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People protest at a Uyghur rally on Feb. 5, 2019, in front of the U.S. Mission to the United Nations, to encourage the State Department to fight for the freedom of the majority-Muslim Uyghur population unjustly imprisoned in Chinese camps.

TIMOTHY A. CLARY/AFP/Getty Images

Members of the Uyghur Muslim ethnic group are calling on China to post videos of their relatives who have disappeared into a vast system of internment camps.

The social media campaign, launched Tuesday under the hashtag #MeTooUyghur, follows the release of a state media video showing famed Uyghur musician Abdurehim Heyit, who many believed had died in custody.

“China, show us their videos if they are alive!” Halmurat Harri, a Finland-based Uyghur activist, wrote on Twitter. He urged the government to also release videos to prove that others believed detained are in good health amid reports of neglectful and sometimes brutal conditions in the camps.

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China has come under increasing scrutiny for the camps, which hold an estimated 1 million minority Muslims in its far west Xinjiang region. Former detainees who fled overseas say that while they were held captive, they were ordered to renounce their faith and pledge loyalty to the ruling Communist Party through indoctrination tactics reminiscent of the Cultural Revolution.

Beijing, which long denied the existence of such facilities, now says they are vocational training centres where Uyghurs, Kazakhs and others receive free skills education. Surveillance cameras, security checkpoints and riot police have become ubiquitous in Xinjiang in recent years, but the government maintains that such measures are necessary to combat separatist violence and latent religious extremism.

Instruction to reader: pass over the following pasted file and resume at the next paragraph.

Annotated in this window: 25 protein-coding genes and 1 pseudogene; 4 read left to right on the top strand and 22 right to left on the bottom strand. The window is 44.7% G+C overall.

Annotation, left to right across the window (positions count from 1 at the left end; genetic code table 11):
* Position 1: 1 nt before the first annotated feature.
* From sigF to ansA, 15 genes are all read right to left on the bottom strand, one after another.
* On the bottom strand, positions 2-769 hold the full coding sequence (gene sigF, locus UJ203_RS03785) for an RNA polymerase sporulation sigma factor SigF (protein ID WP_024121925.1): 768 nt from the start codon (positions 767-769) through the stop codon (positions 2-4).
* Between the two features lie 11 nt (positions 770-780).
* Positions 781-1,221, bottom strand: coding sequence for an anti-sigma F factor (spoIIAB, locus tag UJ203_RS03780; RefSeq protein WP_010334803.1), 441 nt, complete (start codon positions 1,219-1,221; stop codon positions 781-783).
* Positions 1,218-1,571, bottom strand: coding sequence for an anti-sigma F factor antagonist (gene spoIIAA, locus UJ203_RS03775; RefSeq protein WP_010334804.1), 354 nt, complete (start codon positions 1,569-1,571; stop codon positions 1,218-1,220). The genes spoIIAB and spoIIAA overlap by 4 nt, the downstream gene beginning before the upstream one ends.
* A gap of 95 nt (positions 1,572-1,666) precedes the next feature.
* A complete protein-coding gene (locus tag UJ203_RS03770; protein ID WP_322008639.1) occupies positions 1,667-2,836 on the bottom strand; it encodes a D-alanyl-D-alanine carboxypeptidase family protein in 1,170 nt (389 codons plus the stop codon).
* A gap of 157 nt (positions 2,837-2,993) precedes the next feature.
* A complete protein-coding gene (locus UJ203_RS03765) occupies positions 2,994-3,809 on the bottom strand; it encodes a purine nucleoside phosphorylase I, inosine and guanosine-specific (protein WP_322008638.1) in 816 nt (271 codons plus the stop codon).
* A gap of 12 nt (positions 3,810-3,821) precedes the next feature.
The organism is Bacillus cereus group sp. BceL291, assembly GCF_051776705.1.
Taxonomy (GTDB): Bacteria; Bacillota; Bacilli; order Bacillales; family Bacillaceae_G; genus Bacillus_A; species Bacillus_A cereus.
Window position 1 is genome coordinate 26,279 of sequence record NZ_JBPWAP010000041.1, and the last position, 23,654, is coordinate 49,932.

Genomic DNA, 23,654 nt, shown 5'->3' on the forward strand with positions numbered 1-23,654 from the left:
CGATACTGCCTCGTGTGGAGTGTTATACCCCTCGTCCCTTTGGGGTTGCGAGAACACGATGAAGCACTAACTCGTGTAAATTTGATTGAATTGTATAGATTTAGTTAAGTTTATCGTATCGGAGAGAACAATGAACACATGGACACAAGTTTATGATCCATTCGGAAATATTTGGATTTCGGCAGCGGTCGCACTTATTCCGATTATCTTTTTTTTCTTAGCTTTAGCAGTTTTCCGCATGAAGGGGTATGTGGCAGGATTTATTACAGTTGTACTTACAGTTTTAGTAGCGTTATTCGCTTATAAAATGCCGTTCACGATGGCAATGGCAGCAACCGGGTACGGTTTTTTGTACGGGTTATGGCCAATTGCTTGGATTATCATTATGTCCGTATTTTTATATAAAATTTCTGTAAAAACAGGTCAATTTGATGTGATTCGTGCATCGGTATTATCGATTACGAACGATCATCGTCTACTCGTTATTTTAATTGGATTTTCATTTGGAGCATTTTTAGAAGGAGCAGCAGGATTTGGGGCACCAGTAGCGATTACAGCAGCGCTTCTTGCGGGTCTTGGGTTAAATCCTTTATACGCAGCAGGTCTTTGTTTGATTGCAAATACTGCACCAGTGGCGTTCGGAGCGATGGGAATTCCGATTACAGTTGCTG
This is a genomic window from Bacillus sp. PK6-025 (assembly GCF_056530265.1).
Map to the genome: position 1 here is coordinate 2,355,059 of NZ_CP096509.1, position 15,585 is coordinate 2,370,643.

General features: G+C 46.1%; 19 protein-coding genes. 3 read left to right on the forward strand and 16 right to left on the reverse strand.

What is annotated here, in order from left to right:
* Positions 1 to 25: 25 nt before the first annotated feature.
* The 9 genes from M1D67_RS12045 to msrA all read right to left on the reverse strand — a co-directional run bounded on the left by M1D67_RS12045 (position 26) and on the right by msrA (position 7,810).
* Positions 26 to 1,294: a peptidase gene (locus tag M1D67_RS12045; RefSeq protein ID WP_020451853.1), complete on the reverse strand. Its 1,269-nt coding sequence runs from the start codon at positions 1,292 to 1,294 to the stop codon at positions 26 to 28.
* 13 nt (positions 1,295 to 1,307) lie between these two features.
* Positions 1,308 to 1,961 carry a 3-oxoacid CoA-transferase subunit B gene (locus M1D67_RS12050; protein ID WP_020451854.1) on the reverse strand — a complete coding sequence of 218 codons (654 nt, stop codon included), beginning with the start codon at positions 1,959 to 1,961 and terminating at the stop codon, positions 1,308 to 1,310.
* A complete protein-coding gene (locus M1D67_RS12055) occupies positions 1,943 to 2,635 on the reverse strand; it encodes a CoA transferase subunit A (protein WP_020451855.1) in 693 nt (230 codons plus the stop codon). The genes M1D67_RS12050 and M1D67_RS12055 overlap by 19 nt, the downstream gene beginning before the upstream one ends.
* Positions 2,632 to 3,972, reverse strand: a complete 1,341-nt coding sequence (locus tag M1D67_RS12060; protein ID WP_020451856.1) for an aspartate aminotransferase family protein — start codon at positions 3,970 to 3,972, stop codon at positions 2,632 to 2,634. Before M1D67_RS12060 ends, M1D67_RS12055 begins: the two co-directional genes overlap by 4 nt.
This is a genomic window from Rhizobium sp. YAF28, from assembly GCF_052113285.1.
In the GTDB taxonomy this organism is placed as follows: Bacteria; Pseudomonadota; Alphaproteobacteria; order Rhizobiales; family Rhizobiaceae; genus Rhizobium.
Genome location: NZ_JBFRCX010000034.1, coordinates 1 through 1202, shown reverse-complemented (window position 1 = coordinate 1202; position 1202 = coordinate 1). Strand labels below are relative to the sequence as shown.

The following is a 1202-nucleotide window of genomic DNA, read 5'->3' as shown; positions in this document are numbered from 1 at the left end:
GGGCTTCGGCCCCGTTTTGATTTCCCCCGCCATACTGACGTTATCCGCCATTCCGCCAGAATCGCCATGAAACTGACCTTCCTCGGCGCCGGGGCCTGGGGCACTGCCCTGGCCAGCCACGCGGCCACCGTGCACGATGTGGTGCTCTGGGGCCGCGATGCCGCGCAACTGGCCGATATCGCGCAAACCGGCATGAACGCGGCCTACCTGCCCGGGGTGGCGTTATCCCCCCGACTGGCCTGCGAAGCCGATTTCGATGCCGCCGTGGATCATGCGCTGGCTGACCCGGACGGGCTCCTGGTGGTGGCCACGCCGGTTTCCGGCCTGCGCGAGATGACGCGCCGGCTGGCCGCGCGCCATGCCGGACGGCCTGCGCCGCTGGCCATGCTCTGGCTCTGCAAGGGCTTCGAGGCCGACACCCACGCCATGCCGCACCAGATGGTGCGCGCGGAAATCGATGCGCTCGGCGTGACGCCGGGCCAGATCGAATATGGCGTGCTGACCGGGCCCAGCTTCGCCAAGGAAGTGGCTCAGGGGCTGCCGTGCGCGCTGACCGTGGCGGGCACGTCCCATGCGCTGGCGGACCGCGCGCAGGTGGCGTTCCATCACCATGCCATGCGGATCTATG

In a rare show of public criticism from a majority Muslim nation, Turkey on Saturday called China’s treatment of Uyghurs “a great cause of shame for humanity.” Citing reports of Heyit’s death, the Turkish foreign ministry condemned “concentration camps” and “systematic assimilation” to which Turkic Muslims in Xinjiang are subject.

At a regular news briefing on Tuesday, Chinese Foreign Ministry spokeswoman Hua Chunying said of the #MeTooUyghur campaign, “China has more than 1 billion people, do we need to release a video of everyone?”

Hua on Monday called Turkey’s statement “a very bad mistake.” She said the video of Heyit, released by the state outlet China Radio International, showed that claims of his death were an “absurd lie.” She said the renowned musician and poet was being investigated for allegedly endangering national security.

The video shows Heyit in a grey sweater against a nondescript grey wall. He states his name and gives the date as Feb. 10, 2019, then says that he is in good health and has not been abused.

The authenticity of the video could not be verified, and it was not clear where and by whom it had been filmed.

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Many Uyghurs outside of China have said they are unable to contact relatives still in Xinjiang. Fearing that their loved ones have been ensnared by the security dragnet, they say they do not even know whether their family members are dead or alive.

The mere act of communicating with someone overseas could spur detention, Uyghurs say, and as a result many of their relatives in China have blocked them on social media. On Twitter, Uyghurs abroad posted photos of themselves holding up images of their missing parents, children and siblings.

If they are still alive, the posts said, the Chinese government should release videos of them too.

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